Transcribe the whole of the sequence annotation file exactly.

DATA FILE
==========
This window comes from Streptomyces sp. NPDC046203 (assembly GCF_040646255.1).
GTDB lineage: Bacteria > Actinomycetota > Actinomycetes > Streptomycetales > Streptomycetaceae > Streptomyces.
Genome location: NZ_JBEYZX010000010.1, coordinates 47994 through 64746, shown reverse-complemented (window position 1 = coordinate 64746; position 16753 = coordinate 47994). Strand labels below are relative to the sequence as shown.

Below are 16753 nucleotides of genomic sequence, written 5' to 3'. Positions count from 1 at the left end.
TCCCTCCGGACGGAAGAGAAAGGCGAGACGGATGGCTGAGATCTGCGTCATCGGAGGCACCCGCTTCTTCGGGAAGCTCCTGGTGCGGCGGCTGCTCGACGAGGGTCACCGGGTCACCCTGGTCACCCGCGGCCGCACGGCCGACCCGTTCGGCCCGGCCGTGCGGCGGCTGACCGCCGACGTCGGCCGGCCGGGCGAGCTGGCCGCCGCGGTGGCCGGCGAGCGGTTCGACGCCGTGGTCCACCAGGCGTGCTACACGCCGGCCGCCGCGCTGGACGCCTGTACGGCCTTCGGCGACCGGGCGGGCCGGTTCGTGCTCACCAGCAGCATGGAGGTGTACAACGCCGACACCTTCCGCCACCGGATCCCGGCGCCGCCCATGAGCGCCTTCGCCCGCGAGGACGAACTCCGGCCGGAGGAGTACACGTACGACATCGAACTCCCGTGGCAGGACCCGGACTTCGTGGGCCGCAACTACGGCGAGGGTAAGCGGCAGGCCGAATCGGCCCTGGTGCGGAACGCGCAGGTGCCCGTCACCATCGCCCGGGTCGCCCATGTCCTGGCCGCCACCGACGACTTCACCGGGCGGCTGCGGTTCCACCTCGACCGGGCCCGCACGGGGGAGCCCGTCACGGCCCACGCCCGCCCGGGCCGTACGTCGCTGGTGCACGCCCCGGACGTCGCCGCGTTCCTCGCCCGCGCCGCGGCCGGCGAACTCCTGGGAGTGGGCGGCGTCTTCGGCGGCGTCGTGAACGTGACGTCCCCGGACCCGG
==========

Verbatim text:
This window comes from Streptomyces sp. NPDC046203 (assembly GCF_040646255.1).
GTDB lineage: Bacteria > Actinomycetota > Actinomycetes > Streptomycetales > Streptomycetaceae > Streptomyces.
Genome location: NZ_JBEYZX010000010.1, coordinates 47994 through 64746, shown reverse-complemented (window position 1 = coordinate 64746; position 16753 = coordinate 47994). Strand labels below are relative to the sequence as shown.

Below are 16753 nucleotides of genomic sequence, written 5' to 3'. Positions count from 1 at the left end.
TCCCTCCGGACGGAAGAGAAAGGCGAGACGGATGGCTGAGATCTGCGTCATCGGAGGCACCCGCTTCTTCGGGAAGCTCCTGGTGCGGCGGCTGCTCGACGAGGGTCACCGGGTCACCCTGGTCACCCGCGGCCGCACGGCCGACCCGTTCGGCCCGGCCGTGCGGCGGCTGACCGCCGACGTCGGCCGGCCGGGCGAGCTGGCCGCCGCGGTGGCCGGCGAGCGGTTCGACGCCGTGGTCCACCAGGCGTGCTACACGCCGGCCGCCGCGCTGGACGCCTGTACGGCCTTCGGCGACCGGGCGGGCCGGTTCGTGCTCACCAGCAGCATGGAGGTGTACAACGCCGACACCTTCCGCCACCGGATCCCGGCGCCGCCCATGAGCGCCTTCGCCCGCGAGGACGAACTCCGGCCGGAGGAGTACACGTACGACATCGAACTCCCGTGGCAGGACCCGGACTTCGTGGGCCGCAACTACGGCGAGGGTAAGCGGCAGGCCGAATCGGCCCTGGTGCGGAACGCGCAGGTGCCCGTCACCATCGCCCGGGTCGCCCATGTCCTGGCCGCCACCGACGACTTCACCGGGCGGCTGCGGTTCCACCTCGACCGGGCCCGCACGGGGGAGCCCGTCACGGCCCACGCCCGCCCGGGCCGTACGTCGCTGGTGCACGCCCCGGACGTCGCCGCGTTCCTCGCCCGCGCCGCGGCCGGCGAACTCCTGGGAGTGGGCGGCGTCTTCGGCGGCGTCGTGAACGTGACGTCCCCGGACCCGG